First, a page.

One of the most important checking tools in a Quality Management System (QMS), is the internal audit. The requirements of ISO 9001:2015 are very clear that this is a critical element of your QMS; and, as you want to know how your processes work, your internal audits become a key resource. ISO 9001:2015 Audit Checklist are a widely used and important tool to insure that when performing an internal audit.
What is the ISO 9001: 2015 standard required by the internal audit?
To better understand the why and how of internal audit checklists, it is helpful to understand what the ISO 9001:2015 requirements state about why we do internal audits. The ISO 9001:2015 internal audit is there to perform two functions:
- to make sure that the processes are meeting the planned arrangements that the company has identified for the process in the QMS and any requirements that the IOS 9001:2015 standard has in place for that process
- to make sure that the process is effectively implemented and maintained
So, when creating ISO 9001:2015 audit checklists, you want to include the information needed to verify these two process results correctly.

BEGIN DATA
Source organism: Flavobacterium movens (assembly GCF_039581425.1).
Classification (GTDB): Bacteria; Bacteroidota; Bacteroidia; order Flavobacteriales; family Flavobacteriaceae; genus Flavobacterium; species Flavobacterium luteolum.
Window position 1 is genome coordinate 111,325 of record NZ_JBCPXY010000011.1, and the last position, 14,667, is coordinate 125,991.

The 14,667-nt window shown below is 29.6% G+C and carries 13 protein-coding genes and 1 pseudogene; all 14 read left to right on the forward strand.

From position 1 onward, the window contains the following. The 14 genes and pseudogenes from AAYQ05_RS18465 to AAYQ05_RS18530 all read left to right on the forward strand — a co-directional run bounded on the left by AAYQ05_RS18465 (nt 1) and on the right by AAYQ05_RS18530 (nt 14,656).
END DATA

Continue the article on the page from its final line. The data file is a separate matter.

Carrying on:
How to create an ISO 9001:2015 Audit Checklists to check conformance?
An internal audit is there to witness the outcome of a process through a review of records or witnessing the actions of the employees, and to then compare this to the planned arrangements for the process to see if what is being done is what was planned. As can be seen above, there are two sets of planned arrangements to check: those required by ISO 9001:2015 and those that the company has put in place for their process to work.
An audit checklist is basically a set of questions that the auditor wants to ask, or activities that the auditor wants to witness, in order to verify the planned arrangements as above. The checklist is created by reviewing the ISO 9001:2015 standard and any documented procedures or undocumented processes for the activity to determine what should happen. The ISO 9001:2015 audit checklist could include questions on supplier evaluation and a review of the supplier audit reports that have been collected to see if they are done when determined by the QMS.
The checklist can include more than just questions; it can also include statements from the procedures that the auditor wants to check. The checklist is a tool for the auditor, and it is not something that the controlled entity should complete, so any format or questions and statements will be useful for the auditor to ensure that all the important parts of the process are checked will work.